"We shall never conquer Ireland while the Bards are there".
A statement insightful, prescient, and four hundred years old. After making It, a furious Queen Elizabeth set about correcting the oversight, ordering her deputies to "hang the harpers wherever found." The shrewd old Queen had learned what the Irish always knew, that he who has the best ballads wins.
The Irish folk-memory, that faithful reflection of the common life of the people, remembers: the heroes and villains of our tradition resonating yet through the Irish consciousness.
I long ago came to understand that the ballads and the history are the same; our song tradition is both a dictionary of national biography and a sort of Enclyop?dia Hibernia. The ubiquitous balladry sings the stories of those who lived the events, leaving a legacy of poem and song that binds us to our past and country by their "condensed and gem-like history."
Balladry is perhaps better suited than narrative history to explain the driving forces behind events in Irish history, forces sufficiently compelling to send men out with hay-forks in 1798, and poets out with rhetoric in 1916. If you listen you may find that, even if you do not know the "what" of Irish history, the ballads will invariably tell you the "why."
In gratitude for the songs and stories this CD is dedicated to two "Rebel Hearts," my mother, Kathleen Doyle & great-grandmother Brigid Fitzgerald.
About the songs
Follow Me Up To Carlow — In the 16th century, Queen Elizabeth sent her armies into Ireland with instructions to find the powerful Irish clans, kill them and confiscate their castles and lands, an English custom wrought to perfection in Ireland. On September 3rd, 1580, General Lord Grey marched into Co. Wicklow in pursuit of the O'Byrnes of Glenmalure. Lord Grey's army climbed to the mountainous valley from the plains to the west, a fatal mistake. His soldiers, many of them in armour, sank in the boggy uplands, easy prey for Fiach McHugh O'Byrne's hardy kern who fell in fury upon them. Many a scion of the powerful English families died that morning in 1580. This is the war tune of the O'Byrne's. The Co. Wexford song writer Patrick Joseph McCall, in the late 19th century, set the lyrics to it.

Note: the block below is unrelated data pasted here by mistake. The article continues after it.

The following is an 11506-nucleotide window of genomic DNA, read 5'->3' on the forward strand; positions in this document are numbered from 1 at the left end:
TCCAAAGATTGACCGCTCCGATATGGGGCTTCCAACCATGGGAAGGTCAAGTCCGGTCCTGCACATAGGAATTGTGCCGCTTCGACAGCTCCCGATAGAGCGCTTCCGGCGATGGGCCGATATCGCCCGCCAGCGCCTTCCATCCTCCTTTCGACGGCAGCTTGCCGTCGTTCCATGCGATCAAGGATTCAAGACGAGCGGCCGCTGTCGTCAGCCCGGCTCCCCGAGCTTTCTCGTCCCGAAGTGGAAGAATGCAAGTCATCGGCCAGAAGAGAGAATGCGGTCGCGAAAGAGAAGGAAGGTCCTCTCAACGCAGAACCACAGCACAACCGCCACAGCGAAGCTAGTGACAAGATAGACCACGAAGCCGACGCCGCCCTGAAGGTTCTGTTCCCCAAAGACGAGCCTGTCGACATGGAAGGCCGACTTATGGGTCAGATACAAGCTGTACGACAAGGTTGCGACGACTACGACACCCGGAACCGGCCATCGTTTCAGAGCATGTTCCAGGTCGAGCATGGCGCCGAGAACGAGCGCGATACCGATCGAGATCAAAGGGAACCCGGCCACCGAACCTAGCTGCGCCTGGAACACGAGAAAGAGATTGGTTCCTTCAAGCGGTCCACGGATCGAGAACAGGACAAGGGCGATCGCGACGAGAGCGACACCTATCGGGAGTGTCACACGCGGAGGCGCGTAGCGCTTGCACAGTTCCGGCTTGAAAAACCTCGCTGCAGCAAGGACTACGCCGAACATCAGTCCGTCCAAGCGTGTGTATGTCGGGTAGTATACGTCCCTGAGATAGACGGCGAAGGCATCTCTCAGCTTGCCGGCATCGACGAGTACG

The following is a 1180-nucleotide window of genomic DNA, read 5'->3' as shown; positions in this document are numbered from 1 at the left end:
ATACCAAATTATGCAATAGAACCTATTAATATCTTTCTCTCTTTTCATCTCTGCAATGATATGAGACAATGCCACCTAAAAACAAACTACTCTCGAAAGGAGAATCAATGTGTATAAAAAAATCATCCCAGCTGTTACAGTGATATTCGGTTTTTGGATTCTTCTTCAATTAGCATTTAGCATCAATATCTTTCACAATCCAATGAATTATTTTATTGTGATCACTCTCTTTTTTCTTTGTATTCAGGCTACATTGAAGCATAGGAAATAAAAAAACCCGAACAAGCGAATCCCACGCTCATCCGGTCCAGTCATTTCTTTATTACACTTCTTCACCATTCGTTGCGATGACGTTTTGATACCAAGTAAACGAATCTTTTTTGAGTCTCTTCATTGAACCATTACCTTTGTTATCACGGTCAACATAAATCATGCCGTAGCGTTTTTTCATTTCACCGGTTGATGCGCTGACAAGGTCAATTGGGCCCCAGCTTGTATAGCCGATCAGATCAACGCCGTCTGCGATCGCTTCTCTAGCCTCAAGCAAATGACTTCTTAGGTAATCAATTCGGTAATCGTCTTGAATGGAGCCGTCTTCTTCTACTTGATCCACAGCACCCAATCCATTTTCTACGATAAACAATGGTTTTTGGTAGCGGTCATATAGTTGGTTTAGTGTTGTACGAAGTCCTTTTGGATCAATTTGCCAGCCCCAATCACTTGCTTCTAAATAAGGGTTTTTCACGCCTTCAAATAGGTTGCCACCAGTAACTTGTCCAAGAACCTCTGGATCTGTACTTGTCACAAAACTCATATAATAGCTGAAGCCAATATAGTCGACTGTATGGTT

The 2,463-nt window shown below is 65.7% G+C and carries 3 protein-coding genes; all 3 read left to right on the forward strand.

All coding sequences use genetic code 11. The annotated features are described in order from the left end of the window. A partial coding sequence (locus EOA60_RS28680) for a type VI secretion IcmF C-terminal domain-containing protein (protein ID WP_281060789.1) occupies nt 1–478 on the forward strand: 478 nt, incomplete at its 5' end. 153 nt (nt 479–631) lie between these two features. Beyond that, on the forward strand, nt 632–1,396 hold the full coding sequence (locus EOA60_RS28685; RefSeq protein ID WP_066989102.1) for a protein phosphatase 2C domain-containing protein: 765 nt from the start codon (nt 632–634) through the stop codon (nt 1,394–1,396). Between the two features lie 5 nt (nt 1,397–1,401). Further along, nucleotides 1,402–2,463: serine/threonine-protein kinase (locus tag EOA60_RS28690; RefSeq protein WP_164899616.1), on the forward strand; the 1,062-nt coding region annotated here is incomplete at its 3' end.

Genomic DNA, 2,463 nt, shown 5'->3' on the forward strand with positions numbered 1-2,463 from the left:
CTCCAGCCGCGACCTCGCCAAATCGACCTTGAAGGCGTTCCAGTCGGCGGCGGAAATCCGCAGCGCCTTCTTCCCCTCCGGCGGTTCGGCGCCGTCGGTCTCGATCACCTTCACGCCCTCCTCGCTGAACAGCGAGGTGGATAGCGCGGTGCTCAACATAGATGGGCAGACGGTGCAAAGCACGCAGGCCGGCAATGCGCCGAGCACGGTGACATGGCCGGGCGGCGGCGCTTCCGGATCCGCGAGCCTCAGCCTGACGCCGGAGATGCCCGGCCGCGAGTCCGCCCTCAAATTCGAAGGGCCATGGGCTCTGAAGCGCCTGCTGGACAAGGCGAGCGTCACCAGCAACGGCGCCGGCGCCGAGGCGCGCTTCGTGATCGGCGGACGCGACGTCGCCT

A Fateful Wound (poem) — Written by Daithi O'Bruadair, one of the great Munster poets, this piece was inspired by the anguish O'Bruadair felt as he witnessed the plundering of Ireland in the 17th century. The dispossession of the Gael began in the 12th century when Pope Adrian IV, in a Papal Bull, granted to Henry 2nd, King of England, "The island of Ireland and all within it." This piece of outlandish chicanery is hardly surprising when we remember that Pope Adrian was Nicolas Breakspeare, an Englishman! After the slaughter of the Cromwellian wars, the surviving Irish were ordered To Hell or to Connaught." Anyone found east of the Shannon after a certain date would be hanged, "for not transporting." In a census of 1659 only slightly more than 500,000 Irish could be found to be counted. By 1703 barely 7% of the land was held by the native population, by the end of the century, the figure was 3%. The transformation of the Irish into a race of beggars was almost complete.
Henry Joy — Henry Joy McCracken was one of the leaders of the rebellion in the North of Ireland in 1798 and the wealthiest and most dedicated of the United Irishmen. McCracken's house in Belfast's Rosemary Lane had long been a centre of Celtic culture. It was there that Edward Bunting transcribed, thus preserving, the music of Ireland's wandering harpers. When the North rose in 1798, McCracken was commander-in-chief of the insurgent forces in Co. Antrim, the only founding member of the United Irishmen to actually take the field. As this ballad tells us, this Gaelic-speaking Church of Ireland rebel leader was publicly executed for his treason, to both Britain and his social class.